Empire of Lies by Andrew Klavan (Harcourt) 400 pages
Andrew Klavan takes my breath away. Never mind that since his last novel, Damnation Street, the author has become a “baptized Christian,” a state of being I don’t entirely approve. But Klavan writes like an angel. He can tell me any story he likes, I’ll follow with my tongue hanging out. And I don’t even care about the picture that makes. Klavan is just that good. As befitting all this hyperbole, Klavan’s latest novel, Empire of Lies, is breathtaking and in some ways, the perfect set piece with Larry Beinhart’s Salvation Boulevard, published slightly earlier in the year. Both books are novels of thought as much as mystery. Both plumb depths quite often left unplumbed: politics, religion, the unpleasantness of the modern age. And though both books do it quite differently, they manage it all with awe-inspiring style and grace. Hard-core mystery and thriller enthusiasts might be left a little cold by either book, because both of these authors kick conventions to the door. There is only story, style and substance for page after breathless page. -- Linda L. Richards

Empty Ever After by Reed Farrel Coleman (Bleak
House Books) 259 pages

We all possess secrets of some kind, from the innocent to the complex. After Brooklyn-based private investigator Moses Prager discovers that his ex-brother-in-law Patrick Maloney’s grave is violated, he finds himself traveling back in time to solve one of his most perplexing cases. When Prager’s ex-wife, Katy, receives a voice-mail from her dead brother, and then Prager sees Patrick at a local airport, things seem to be veering toward the paranormal. But this is a crime novel, not horror fiction, and Prager is too savvy not to know when someone is playing him. Forced to revisit people from Patrick’s past in order to get to the bottom of things, Prager understands it’s his past too. In these pages, Prager comes across as a philosopher-P.I., a man who sees the past as a wave washing over present time. Reed Farrel Coleman is a writer at the top of his game. The winner of several prestigious mystery-fiction awards, he never cheats his readers. There are well-delineated reasons his characters do what they do, and his stories leave you thinking. Coleman writes lush back-story, and wry observations are coupled with broad comedic touches that lighten the tone. Gem-like characters pebble the landscape, including Auschwitz survivor Mr. Roth and Moe’s pregnant Puerto Rican P.I. partner, Carmella Melendez. Prager is an ex-cop, and Empty Ever After features cops in abundance, such as upstate Sheriff Vandervoort, a man loyal to the Maloney influence, and gritty NYPD Detective Feeney, who first suspects Prager when the bodies start piling up. In a nod to the way things really work, Prager makes sure to keep the cops up to speed on whatever he learns. At the novel’s end, Prager depends on heavily armed police to help him face the bad guys down. Empty Ever After is a novel of metaphysics. For every action there is a reaction that can span the string of time. In Prager’s mind, you do what you must, no matter the cost. Emptiness can take many forms and there are many ways to fill it. But far from feeling empty at the end of this book, the reader feels greatly enhanced. -- Anthony Rainone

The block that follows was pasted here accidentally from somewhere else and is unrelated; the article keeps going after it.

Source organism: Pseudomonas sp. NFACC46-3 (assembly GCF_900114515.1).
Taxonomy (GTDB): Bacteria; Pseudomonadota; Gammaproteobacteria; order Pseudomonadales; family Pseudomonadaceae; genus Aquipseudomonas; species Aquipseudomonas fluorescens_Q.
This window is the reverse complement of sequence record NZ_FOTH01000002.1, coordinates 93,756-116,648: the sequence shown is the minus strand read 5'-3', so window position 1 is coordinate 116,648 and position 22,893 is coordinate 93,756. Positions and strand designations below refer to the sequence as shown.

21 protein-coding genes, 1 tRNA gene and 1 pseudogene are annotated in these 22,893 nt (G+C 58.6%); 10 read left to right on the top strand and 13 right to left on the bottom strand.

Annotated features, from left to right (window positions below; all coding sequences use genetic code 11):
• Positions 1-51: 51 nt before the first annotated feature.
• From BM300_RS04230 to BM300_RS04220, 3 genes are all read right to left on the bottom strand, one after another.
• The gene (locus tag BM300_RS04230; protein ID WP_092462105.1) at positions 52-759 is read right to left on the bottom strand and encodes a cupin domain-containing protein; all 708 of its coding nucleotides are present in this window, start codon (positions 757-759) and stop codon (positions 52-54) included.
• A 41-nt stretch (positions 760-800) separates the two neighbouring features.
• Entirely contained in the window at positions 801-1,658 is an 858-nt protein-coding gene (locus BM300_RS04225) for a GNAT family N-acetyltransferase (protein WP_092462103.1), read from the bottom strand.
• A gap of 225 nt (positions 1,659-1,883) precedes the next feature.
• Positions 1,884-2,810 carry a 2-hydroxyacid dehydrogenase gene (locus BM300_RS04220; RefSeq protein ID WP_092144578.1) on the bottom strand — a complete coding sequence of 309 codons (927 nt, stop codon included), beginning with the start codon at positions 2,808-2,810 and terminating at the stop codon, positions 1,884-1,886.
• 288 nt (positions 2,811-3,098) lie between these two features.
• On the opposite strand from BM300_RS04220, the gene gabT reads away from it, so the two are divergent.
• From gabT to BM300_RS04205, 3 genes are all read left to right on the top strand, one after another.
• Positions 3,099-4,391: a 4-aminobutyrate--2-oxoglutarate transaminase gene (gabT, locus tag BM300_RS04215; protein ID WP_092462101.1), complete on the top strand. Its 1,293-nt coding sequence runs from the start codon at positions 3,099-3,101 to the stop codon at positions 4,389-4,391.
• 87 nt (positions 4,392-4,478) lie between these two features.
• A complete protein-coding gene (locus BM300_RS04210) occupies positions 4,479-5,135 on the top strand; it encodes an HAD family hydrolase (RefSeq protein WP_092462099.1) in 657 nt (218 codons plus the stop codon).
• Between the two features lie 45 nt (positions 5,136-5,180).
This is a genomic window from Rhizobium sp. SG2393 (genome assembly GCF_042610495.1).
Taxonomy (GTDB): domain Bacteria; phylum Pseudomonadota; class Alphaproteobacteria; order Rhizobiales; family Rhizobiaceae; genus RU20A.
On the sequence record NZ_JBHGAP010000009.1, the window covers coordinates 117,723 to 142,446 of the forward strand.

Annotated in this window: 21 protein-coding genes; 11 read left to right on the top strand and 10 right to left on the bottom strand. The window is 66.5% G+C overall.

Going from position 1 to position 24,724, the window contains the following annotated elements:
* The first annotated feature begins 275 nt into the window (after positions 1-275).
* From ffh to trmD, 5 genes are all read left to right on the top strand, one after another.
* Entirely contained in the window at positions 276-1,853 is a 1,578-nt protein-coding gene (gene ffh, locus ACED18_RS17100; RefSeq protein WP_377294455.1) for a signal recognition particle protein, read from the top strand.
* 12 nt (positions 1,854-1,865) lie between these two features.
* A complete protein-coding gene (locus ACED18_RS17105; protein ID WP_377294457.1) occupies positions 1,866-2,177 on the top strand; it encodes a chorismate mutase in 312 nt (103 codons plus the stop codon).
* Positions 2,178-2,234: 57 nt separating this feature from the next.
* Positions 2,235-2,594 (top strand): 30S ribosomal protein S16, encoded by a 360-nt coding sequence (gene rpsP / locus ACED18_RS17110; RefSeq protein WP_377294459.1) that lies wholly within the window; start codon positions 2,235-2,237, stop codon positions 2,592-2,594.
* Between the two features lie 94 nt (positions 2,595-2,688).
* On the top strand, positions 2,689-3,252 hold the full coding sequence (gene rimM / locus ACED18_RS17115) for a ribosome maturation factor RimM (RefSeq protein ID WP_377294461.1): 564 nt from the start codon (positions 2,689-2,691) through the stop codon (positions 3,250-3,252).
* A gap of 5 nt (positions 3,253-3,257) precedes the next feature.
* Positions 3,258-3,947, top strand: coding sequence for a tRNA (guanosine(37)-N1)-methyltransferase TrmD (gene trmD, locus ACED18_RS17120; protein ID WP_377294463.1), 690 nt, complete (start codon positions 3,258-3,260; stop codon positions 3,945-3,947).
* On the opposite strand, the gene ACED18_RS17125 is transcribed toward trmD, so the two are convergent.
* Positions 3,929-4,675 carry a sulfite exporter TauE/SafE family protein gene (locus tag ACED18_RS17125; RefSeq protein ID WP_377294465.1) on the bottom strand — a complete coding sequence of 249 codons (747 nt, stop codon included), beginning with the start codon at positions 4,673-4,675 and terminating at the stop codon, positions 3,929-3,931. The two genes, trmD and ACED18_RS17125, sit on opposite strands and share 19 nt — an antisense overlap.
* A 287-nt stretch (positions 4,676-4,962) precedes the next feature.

Envy the Night by Michael Koryta (St. Martin’s Press) 304 pages
Koryta’s books about Cleveland gumshoe Lincoln Perry were wonderful slices of Midwestern noir (Tonight I Said Goodbye was an Edgar Award finalist). But Envy the Night is that rarest of literary creatures: a standalone thriller that you want to see turned into a series. Could it happen? Could Frank Temple III, the 24-year-old son of a hired killer, and Nora Stafford, at 30 the unwilling proprietor of her comatose father’s auto body shop, survive all the dangers they face in the bucolic Wisconsin lakefront town known as Willow Flowage, just down the road from Tomahawk? We live in hope. -- Dick Adler

Everybody Knows This Is Nowhere by John McFetridge
(Harcourt) 304 pages

Set in Toronto, John McFetridge’s sophomore offering (after Dirty Sweet) features an ensemble cast from both sides of the law, most of them spokes radiating out from Sharon, a single mother operating a low-level dope-growing operation. Gangs of Italians, South Asians and Angels, all grafting for a heavier slice of Toronto’s new prosperity; a Native American cop and his recently widowed partner investigating an apparent suicide while sitting on the powder keg of an internal affairs probe about to blow the Toronto force apart; Ray, a new face on the scene with an offer Sharon can’t refuse; Richard, the old flame now a power broker in the world of Canadian crime. A multi-character narrative, this story unfolds with a brevity, fluidity and power that is reminiscent of Elmore Leonard’s writing, in that it’s almost an abbreviation of style. One of its chief delights, however, is that McFetridge appears to be working on a more epic scale -- Toronto is here a microcosm of the contemporary world, where criminality is leading the charge towards globalization and leaving the local law-enforcement officers dazed with the speed and force of the onslaught. It’s also a tremendously fun read, the whole imbued with a deadpan wit, particularly in the sections where the supposedly dumb-ass criminals use the jargon of business executives to discuss their trade. Swaggeringly self-assured, it reads like the work of a master in mid-career; that it’s only McFetridge’s second novel only adds to the satisfaction. -- Declan Burke